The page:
When pushing up the power you will need to pay attention to to the fuelling. More power needs more fuel.

If you find you have flat spots and power surges after your uprated parts you should check the fuelling and try a higher octane fuel as well. Higher capacity injectors will enable you to supply sufficient fuel to the engine.

If you've uprated your fuelling with bigger injectors you will also need to get a bigger fuel pump to supply it.

Intake and Exhaust Tuning.

The next area for modification is the intake and exhaust. Air induction kits only help to add power if the air intake is restricted! Adding an induction kit to most standard engines will see ZERO LOW END POWER GAIN AT ALL. If you have heavily modified your engine and it's need for air INCREASES DRAMATICALLY then an induction kit is the answer and will help remove this restriction.

Induction kits can work well on turbo engines and larger engines (if supplied with a suitable cold air feed or air box), generally though we'd just recommend for TTRS engines you should go with a sports panel air filter preferably made from cotton.

Do not go with the biggest exhaust you can buy this will slow up the exhaust flow rate - the best exhausts for power gains are usually between 1.5 to 2.5 inches. It is the shape and material more than the bore size.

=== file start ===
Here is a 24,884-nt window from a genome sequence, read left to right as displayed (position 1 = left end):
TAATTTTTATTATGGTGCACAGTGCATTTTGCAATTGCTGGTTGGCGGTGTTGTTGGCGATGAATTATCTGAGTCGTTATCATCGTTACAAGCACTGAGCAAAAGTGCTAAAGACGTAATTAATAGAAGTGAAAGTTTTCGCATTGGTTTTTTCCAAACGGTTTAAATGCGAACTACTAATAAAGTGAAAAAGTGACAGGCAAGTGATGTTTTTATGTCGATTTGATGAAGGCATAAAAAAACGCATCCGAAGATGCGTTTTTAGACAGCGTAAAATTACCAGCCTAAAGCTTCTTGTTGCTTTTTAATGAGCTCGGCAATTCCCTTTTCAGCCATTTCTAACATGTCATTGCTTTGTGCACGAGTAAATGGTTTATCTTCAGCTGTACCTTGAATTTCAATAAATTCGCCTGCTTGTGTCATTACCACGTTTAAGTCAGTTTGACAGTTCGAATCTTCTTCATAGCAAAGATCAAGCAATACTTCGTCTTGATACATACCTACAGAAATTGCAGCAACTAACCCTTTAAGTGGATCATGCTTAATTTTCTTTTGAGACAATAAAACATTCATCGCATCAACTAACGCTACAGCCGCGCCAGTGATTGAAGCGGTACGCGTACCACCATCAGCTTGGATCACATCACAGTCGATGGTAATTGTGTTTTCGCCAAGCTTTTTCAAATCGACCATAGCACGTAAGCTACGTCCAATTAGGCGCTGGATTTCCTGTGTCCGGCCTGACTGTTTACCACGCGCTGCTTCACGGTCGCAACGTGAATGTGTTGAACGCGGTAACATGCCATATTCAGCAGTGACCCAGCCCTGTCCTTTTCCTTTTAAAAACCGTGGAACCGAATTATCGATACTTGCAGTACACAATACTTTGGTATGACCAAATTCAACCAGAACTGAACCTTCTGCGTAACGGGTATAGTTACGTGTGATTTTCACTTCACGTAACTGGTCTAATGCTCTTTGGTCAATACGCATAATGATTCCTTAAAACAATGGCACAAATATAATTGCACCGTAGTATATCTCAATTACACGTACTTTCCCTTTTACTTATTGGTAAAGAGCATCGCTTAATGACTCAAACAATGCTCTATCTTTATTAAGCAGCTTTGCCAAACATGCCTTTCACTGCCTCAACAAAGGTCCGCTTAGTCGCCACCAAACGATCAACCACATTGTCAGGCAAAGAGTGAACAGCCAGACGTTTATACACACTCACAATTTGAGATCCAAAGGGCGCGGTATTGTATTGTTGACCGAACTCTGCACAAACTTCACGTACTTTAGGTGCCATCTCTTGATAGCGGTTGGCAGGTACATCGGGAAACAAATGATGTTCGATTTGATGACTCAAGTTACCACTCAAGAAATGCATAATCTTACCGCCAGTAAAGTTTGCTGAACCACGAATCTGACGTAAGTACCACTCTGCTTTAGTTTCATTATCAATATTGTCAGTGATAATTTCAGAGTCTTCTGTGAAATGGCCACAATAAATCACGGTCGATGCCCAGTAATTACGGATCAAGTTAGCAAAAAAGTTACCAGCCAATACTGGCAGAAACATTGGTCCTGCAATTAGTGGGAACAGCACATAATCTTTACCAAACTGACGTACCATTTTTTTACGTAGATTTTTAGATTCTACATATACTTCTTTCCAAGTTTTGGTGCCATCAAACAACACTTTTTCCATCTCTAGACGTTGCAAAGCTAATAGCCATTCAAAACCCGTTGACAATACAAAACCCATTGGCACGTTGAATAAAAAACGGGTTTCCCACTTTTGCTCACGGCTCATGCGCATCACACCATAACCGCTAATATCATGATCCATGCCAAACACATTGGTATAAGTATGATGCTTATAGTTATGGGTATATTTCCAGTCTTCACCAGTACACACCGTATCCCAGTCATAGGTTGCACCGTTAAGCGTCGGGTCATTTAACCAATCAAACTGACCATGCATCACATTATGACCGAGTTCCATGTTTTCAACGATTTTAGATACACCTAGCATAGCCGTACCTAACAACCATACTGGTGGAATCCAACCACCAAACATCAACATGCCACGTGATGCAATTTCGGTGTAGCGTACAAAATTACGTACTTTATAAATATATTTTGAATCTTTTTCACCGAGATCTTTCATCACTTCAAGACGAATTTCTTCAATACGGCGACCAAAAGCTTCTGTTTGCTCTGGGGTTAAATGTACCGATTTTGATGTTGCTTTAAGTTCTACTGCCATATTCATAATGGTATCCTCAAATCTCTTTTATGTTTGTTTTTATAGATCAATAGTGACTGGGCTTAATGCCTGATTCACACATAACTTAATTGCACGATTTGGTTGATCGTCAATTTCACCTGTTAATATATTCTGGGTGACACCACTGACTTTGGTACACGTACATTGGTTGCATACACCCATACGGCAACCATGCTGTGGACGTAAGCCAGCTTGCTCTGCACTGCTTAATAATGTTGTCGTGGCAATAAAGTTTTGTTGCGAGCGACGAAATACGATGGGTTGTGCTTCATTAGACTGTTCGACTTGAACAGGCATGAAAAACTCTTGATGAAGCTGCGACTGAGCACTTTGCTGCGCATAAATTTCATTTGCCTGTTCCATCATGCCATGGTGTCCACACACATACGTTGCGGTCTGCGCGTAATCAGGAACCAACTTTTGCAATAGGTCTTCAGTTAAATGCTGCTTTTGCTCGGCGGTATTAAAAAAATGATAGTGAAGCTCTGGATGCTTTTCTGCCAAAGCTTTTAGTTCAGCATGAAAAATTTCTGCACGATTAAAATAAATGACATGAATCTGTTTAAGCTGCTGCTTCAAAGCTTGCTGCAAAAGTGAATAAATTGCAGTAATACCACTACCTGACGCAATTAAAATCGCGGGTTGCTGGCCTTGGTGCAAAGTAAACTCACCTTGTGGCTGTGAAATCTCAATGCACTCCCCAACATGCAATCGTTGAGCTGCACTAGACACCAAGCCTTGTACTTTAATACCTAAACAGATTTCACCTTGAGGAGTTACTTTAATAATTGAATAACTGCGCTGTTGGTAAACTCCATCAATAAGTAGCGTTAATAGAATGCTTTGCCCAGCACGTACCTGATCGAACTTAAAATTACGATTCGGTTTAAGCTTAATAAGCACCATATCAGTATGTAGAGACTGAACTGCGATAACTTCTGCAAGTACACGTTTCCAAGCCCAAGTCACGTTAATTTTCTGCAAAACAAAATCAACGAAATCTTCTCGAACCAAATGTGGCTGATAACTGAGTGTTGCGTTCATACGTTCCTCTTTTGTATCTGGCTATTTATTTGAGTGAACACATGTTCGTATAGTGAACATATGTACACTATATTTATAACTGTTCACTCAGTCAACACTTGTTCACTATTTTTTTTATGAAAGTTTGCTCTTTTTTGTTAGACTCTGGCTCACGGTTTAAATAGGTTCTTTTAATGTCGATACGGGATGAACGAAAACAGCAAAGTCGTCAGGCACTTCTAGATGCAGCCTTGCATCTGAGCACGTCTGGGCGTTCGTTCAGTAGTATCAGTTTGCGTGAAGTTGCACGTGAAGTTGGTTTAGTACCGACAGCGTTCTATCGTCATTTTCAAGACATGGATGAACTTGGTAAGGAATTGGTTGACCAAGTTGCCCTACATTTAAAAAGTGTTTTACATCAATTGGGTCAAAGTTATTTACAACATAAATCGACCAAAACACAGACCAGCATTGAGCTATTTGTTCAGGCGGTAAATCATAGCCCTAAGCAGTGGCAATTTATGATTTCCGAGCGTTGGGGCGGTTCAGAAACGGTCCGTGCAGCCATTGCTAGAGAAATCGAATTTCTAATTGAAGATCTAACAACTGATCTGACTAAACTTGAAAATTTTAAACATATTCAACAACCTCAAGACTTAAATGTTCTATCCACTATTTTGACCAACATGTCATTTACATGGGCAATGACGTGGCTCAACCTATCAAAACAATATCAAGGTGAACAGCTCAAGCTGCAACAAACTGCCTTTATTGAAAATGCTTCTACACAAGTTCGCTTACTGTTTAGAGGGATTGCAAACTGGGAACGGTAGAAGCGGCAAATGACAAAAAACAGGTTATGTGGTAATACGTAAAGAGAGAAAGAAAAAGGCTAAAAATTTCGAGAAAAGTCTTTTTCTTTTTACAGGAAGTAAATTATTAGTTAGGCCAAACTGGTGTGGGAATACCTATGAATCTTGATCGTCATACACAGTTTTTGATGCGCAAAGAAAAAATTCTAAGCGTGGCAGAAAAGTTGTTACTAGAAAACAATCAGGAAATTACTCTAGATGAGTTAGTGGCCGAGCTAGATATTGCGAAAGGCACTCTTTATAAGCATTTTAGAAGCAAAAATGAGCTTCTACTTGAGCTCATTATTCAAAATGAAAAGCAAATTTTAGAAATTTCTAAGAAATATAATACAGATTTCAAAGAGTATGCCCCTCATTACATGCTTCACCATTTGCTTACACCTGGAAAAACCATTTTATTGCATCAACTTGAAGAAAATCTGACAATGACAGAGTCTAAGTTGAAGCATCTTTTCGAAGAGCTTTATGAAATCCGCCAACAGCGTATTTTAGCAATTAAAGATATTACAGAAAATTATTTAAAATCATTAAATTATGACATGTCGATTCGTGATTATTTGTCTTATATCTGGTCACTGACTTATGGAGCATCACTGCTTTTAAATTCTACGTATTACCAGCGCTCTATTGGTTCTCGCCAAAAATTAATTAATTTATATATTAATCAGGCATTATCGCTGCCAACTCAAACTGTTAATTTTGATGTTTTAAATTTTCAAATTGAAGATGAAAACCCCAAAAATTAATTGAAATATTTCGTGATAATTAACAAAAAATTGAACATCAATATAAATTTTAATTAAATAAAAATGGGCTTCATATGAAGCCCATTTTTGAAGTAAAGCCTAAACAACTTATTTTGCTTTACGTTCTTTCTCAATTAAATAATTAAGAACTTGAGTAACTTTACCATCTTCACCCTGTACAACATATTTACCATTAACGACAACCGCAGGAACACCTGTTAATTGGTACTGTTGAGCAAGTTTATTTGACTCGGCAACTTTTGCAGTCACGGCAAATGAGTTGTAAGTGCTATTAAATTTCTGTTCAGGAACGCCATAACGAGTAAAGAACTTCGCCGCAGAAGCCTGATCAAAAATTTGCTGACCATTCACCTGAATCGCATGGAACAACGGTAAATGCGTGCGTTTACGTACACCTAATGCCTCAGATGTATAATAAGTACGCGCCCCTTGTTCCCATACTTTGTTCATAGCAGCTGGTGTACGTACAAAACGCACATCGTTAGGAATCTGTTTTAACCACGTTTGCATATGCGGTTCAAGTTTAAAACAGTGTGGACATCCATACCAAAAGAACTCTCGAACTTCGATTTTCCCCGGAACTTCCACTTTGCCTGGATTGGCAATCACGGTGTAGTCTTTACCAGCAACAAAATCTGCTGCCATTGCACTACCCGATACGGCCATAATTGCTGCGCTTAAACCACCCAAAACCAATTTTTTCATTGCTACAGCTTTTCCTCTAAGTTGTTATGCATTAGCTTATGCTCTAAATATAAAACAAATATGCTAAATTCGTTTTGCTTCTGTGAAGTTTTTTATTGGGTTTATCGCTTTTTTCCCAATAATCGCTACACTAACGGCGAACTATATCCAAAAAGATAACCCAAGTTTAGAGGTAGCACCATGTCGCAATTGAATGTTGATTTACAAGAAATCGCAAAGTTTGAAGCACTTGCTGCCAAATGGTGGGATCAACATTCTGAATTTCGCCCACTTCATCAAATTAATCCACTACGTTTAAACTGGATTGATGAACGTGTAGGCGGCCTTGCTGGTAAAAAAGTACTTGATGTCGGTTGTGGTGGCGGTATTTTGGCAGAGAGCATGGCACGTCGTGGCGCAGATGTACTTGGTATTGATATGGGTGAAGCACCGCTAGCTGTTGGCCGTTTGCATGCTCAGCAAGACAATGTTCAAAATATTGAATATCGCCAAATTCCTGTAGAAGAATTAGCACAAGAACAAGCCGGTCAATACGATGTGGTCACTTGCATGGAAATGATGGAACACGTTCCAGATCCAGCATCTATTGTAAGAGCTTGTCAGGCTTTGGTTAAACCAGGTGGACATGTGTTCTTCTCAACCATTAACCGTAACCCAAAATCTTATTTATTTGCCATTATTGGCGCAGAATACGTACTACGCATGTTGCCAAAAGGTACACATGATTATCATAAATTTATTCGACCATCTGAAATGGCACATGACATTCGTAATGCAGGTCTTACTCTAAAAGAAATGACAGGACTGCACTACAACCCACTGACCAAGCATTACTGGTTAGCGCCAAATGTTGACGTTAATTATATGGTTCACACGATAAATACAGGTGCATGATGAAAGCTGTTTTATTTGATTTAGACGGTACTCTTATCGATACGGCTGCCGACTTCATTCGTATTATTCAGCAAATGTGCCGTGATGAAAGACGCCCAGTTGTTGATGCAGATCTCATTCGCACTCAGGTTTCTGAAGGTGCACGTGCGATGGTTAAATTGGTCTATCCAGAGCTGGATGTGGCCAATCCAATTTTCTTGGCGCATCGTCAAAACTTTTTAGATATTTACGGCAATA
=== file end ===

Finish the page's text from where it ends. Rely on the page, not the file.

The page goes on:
Airflow through the head can be dramatically increased with some professional head porting and polishing. These should match and be setup to take into account any other engine mods. A good triple plate fast road performance clutch will help to keep that power going where it should. Never cut corners or assume a standard clutch to cope. The best mods that we recommend for your TTRS are fast road camshaft, remap, induction and exhaust, suspension.

Turbo engines are just asking to be remapped. You will see phenomenal power gains on most modern turbo charged cars including diesels making a remap one of the most cost effective and phenomenal modifications for your money.

Alloy wheel upgrades.

The benefits of alloy wheels include lowering your unsprung weight and better brake cooling via the extra air flow they allow. If you are serious about performance then you will need to carefully choose your tires - ideally with a soft compound tire. Large TTRS alloys can decrease performance. If you get big alloys you will be changing your final drive ratio.

Due to this we would advise sticking to a maximum wheel size of 18 inches, although we know some of our members have fitted larger wheels with no problems. The 19's look good and perform ok but we found both the 19's and 20's to be a little crashy and hampered the cars everyday great driving appeal.

For more information on Tuning your car please join us in our friendly forum where you can discuss TTRS options in more detail with our TTRS owners. It would also be worth reading our unbiased Audi tuning articles to get a full grasp of the benefits and drawbacks of each modification.

Please help us improve these tips by sending us your feedback in the comments box below.

We love to hear what our visitors have got up to and which mods work best for them on each model of car. Comments are used to improve the accuracy of these articles which are continually updated.